9 Perfect Strangers: From Page to the Screen

Lucy Samuels, Staff Writer

The common phrase “read the book before the movie” can now be applied to television shows as more and more book series are being played out on the small screen. Author Liane Moriarty now has two book-to-show adaptations from her hit titles, “Big Little Lies” (2014) and “Nine Perfect Strangers” (2018).  “Nine Perfect Strangers is currently getting the streaming service treatment as a Hulu original show that will run for eight episodes. I recently read “Nine Perfect Strangers,” unaware of the show, and it was an enjoyable, easy read. Despite its 463 page count, the story is rather short as the majority of it focuses and relies on the characters themselves; the setting is there to move the plot forward.

The simple premise of the book and show are the same: A group of broken people embark on a self help getaway at an exotic wellness retreat called “Tranquillum,” overseen by eccentric guru Masha, where danger and chaos slowly trickle into their 10-day adventure. The key difference between the book and show is the immense amount of drama and discord added into the show, whereas the book is quieter, more suspenseful, and mysterious (and arguably far better). Other minor details include the book taking place in Australia, while the show is set in America and features a more diverse cast.

The narrative offers extremely interesting and complex characters, which is a pattern of Moriarty’s writing, as “Big Little Lies” was similarly character-focused. Some characters are more complex than the others, and both the book and the show focus specifically on five of the twelve main characters: Masha, Francis, Heather, Napoleon, and Zoe. The others, Yao, Delilah, Ben, Jessica, Lars, Tony and Carmel, act as supporting characters who merge with the main five. The TV cast seamlessly interacts with one another, as they do in the book, but the showrunners made a mistake of pumping an excessive amount of drama into the Hulu production. It’s not the casting or setting that’s particularly off, it’s more the pacing and immense change made for it to fit a drama series format. Because the book was rather tame, I understand why they needed to spice it up with shock value, but this type of book just doesn’t fit the formula for a good show. “Big Little Lies” is an amazing book to show adaptation, but that’s because it didn’t need excessive drama to make it an A+ show. The plot was incredibly clever and complex, whereas “Nine Perfect Strangers” is rather straightforward. There is a reason the book is a best seller and the show has roughly 60% on Rotten Tomatoes and IMDB.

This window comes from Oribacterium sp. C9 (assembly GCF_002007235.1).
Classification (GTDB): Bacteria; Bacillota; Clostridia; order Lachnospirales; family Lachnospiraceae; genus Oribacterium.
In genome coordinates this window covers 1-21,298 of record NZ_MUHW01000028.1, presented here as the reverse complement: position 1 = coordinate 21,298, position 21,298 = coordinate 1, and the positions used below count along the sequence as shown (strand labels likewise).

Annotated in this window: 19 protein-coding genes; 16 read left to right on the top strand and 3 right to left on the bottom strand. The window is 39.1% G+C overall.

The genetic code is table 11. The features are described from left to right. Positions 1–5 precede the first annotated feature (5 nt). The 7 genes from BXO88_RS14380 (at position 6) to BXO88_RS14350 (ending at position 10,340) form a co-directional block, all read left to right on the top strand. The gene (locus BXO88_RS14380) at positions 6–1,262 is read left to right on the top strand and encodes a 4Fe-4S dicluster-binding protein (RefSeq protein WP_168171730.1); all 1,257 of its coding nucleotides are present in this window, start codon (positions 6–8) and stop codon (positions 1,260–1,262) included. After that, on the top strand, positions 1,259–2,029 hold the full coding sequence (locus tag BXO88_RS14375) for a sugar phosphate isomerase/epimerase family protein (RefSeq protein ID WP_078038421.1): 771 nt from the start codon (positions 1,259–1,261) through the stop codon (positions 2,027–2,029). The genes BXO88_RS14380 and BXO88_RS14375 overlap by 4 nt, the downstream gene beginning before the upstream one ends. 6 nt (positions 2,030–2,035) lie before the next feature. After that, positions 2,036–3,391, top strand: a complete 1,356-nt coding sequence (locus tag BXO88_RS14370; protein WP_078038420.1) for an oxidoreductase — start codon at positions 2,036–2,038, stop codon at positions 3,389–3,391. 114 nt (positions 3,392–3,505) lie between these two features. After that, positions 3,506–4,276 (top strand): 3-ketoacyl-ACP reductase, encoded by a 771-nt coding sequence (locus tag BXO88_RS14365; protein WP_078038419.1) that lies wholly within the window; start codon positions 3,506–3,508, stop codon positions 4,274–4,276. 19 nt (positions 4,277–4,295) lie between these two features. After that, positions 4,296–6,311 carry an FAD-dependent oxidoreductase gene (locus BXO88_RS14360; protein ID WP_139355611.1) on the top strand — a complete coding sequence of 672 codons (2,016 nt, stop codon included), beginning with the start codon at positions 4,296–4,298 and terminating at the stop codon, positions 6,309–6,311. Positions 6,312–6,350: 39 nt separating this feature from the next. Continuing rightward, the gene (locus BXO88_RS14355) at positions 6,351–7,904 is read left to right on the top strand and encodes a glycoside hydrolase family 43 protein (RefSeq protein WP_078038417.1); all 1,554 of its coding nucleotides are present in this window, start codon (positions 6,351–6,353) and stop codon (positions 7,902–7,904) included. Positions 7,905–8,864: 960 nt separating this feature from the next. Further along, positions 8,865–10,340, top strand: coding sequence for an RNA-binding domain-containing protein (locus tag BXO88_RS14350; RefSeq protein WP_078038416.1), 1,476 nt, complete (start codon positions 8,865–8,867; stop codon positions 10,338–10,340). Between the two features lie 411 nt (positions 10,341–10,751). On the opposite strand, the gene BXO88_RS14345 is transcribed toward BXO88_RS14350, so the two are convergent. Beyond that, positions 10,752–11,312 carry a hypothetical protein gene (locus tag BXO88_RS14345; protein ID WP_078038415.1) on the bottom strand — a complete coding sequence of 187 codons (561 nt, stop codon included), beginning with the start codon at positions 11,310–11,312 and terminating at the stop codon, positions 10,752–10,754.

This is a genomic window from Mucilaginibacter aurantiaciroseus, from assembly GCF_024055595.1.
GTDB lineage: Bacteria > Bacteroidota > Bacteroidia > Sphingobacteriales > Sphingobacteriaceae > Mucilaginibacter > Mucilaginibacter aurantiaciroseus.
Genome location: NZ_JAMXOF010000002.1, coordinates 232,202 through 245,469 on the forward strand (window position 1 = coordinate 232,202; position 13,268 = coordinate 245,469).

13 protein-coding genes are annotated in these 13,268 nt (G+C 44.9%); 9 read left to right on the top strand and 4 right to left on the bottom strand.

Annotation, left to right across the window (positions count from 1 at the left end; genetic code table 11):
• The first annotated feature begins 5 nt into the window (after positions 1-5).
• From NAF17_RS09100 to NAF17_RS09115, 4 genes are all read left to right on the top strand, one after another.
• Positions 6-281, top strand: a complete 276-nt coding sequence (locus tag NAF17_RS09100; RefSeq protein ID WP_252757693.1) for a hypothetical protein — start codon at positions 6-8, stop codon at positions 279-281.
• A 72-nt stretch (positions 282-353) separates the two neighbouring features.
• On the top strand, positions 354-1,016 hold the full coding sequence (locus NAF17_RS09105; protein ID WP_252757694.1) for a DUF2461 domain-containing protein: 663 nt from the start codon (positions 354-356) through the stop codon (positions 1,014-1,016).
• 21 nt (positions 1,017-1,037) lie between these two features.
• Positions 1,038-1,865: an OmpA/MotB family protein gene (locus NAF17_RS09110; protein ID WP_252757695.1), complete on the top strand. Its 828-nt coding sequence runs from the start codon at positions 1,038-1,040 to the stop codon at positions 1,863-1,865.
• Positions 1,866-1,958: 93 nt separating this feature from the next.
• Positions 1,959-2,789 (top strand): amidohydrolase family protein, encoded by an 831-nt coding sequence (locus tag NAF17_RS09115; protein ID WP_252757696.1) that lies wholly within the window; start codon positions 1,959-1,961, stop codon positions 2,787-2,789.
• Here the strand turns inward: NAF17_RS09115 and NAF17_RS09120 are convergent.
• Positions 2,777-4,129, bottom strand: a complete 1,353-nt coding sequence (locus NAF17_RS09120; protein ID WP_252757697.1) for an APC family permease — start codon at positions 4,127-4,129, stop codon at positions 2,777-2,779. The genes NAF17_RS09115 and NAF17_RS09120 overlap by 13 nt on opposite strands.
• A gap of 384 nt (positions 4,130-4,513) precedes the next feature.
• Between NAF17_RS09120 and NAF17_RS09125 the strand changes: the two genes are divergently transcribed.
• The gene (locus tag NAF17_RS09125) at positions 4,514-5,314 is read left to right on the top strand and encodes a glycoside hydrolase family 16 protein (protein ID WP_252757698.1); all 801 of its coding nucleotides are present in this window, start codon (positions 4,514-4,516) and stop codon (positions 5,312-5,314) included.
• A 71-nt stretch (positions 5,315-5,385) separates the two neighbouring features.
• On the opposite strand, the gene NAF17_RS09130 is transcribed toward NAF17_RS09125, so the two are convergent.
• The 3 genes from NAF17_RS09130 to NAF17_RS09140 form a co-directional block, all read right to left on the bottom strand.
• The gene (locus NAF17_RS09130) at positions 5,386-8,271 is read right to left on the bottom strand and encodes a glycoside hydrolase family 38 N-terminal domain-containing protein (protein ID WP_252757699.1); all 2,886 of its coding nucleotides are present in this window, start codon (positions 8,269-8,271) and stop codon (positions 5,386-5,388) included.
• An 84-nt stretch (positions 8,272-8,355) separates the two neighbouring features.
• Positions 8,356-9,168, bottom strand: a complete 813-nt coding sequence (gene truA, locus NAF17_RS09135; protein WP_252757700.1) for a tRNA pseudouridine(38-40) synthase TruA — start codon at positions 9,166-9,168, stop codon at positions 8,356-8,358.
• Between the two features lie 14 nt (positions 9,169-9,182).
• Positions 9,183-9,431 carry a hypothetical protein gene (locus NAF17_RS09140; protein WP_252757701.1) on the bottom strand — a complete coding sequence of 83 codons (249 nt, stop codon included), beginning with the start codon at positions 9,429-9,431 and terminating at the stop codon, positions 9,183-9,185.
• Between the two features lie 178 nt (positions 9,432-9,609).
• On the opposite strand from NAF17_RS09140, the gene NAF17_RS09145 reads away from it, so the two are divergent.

The first three episodes have been my favorites, incidentally being the most tame episodes out of the eight. As soon as Tony and Napoleon maniacally hunted down and killed a goat a la “Lord of the Flies,” I knew the show was going downhill. An obligatory rage- and drug-induced exercise, where characters are given a wooden sword to smack a dummy with, was another one of the scenes that broke the seriousness and mystical illusion of the plot. And, oh yeah, the characters are also pumped up with increasingly strong doses of LSD in their “cleansing smoothies,” which, while included in the book, was taken to absurd extremes in the show.

Nonetheless, the show is still entertaining. Luckily, it keeps the complexity of the characters from the book, grounding what little it had left to the book. We also get to know more about these characters in the TV version, especially the elusive Masha and her backstory. It is fascinating to see what the showrunners came up with for Masha’s dark past and her intentions to create this out-of-the-ordinary retreat, but, once again, I favored the book. I particularly appreciated how in the book, Moriarty kept Masha as a sort of third party from the rest of the group, as she is this creepy outsider enigma of a character. When we see her backstory in the TV version, the etherealness and mystery of her character fades, assigning her a similar role to the nine strangers attending her retreat.

There are only a handful of stories that successfully make us feel empathy for the “villain” (The “wretch” from Mary Shelley’s “Frankenstein and The Joker from the DC Universe), but this is not that case with Masha in “Nine Perfect Strangers.”

I would recommend reading and watching both as they are equally entertaining, but not equally written and conveyed.